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Glasgow Borough

Glasgow Borough Hall is located at 178 Route 68, Midland PA 15059; phone: 724-764-7669.

Beginnings

The village of Glasgow was incorporated into a borough, October 12, 1854, in answer to a petition presented at the March sessions previous, confirmed by the grand jury, whose foreman was David White. The signers of the petition were as follows: John Caughey, C. Thompson, Joseph McCain, Samuel M. Stevenson, James Wilson, George Wilson, Jane Morrow, John A. Hays, James P. McGrew, Zadok Smith, John F. Miller, J. Toms, Jesse McGrew, John McGrew, George Pucy, Nelson Smith, John Ewing, Samuel Ewing, Thomas Kirkendall, Alfred McFall, John McFall, Zeddock Donner, W. Smith, John Estep. The decree of the court reads as follows:

The name and style of the said Borough shall be "The Borough of Glasgow" and its boundaries shall be as set forth and contained in the petition and accompanying draft. The annual election shall be held at the house of Alfred McFall in said borough on the third Saturday of March in each year, commencing in 1855 ... The first election shall be held at the said house of Alfred McFall on the third Saturday of November, 1854, between the same hours, and the court appoint Jesse McGrew, judge, and John A. Hays and Uriah Smith inspectors of said election, and John Caughey, Esq., to give notice of the same in the manner provided by law for giving notice of constables elections.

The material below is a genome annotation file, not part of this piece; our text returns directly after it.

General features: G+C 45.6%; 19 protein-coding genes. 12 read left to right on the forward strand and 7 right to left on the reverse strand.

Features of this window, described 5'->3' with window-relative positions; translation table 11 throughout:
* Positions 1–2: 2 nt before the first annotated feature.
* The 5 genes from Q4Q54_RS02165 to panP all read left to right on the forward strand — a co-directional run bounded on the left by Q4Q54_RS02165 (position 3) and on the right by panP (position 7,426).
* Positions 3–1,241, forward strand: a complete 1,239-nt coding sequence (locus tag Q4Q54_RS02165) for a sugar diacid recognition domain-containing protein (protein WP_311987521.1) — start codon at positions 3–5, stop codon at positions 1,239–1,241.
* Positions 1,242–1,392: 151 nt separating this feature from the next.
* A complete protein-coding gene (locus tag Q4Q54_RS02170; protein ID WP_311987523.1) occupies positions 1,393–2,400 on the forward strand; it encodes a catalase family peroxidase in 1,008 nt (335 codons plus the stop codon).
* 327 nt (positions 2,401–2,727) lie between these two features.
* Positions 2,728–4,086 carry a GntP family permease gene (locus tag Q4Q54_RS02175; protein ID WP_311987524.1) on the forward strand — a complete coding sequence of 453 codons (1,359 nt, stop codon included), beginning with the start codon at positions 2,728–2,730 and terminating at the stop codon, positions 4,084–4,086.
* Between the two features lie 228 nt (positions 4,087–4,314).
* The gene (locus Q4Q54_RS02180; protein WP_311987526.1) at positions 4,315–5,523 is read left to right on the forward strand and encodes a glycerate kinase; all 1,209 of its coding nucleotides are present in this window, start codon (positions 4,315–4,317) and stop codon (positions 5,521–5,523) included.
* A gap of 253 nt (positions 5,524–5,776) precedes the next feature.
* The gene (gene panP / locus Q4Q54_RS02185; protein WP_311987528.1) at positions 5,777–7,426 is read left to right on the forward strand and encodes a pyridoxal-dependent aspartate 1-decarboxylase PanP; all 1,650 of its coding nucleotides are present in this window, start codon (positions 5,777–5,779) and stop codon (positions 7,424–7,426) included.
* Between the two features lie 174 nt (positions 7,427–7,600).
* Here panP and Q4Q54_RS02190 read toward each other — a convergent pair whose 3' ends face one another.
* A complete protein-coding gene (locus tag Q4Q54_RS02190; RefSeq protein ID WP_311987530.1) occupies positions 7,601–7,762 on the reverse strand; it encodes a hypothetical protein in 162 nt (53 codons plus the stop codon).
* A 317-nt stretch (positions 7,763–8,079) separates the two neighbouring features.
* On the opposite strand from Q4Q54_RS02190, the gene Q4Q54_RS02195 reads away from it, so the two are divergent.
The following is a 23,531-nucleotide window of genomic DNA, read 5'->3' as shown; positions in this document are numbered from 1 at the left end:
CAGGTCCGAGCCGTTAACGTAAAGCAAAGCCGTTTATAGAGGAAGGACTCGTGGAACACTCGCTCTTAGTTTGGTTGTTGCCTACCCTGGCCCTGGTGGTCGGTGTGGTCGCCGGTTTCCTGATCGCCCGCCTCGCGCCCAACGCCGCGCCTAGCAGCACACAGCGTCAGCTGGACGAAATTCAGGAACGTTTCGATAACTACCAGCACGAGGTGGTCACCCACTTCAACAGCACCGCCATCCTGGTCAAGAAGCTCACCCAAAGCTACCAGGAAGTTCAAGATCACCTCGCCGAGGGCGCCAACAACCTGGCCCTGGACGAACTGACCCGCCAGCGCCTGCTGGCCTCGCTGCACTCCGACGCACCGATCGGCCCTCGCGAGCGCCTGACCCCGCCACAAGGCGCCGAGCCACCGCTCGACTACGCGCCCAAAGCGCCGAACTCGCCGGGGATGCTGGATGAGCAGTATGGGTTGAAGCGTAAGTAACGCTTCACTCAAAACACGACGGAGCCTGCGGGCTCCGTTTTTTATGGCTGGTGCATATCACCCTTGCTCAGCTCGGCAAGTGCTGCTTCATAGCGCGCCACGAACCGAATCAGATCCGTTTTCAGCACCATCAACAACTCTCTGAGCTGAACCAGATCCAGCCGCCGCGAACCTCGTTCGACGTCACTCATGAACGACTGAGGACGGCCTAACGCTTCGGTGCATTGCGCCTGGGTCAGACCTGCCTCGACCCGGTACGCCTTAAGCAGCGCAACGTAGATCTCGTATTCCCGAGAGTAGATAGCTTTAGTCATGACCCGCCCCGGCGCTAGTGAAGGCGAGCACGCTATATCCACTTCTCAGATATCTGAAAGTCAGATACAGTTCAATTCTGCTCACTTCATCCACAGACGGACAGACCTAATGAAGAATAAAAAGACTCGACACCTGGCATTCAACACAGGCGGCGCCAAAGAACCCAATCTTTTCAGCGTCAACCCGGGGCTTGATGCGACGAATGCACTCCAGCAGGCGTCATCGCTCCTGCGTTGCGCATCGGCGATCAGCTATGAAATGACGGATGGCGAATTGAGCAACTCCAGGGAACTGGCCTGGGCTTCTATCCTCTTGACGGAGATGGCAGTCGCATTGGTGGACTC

The laying out of Glasgow was prompted by the hopes of future importance to be given to this section by the construction of the Sandy and Beaver Canal, whose southern terminus was at Glasgow. That canal was built, but was abandoned owing to lack of water at the summit. Good shipping facilities and means of transit are, however, afforded to the town by the river and the Cleveland & Pittsburg [sic] Railroad. Harris's Pittsburg Business Directory for 1837 mentions George Dawson and John Bunton as merchants at Glasgow in that year.

  1. Bausman, Rev. Joseph H, A.M., History of Beaver County Pennsylvania and Its Centennial Celebration: Volume II, The Knickerbocker Press, New York, 1904
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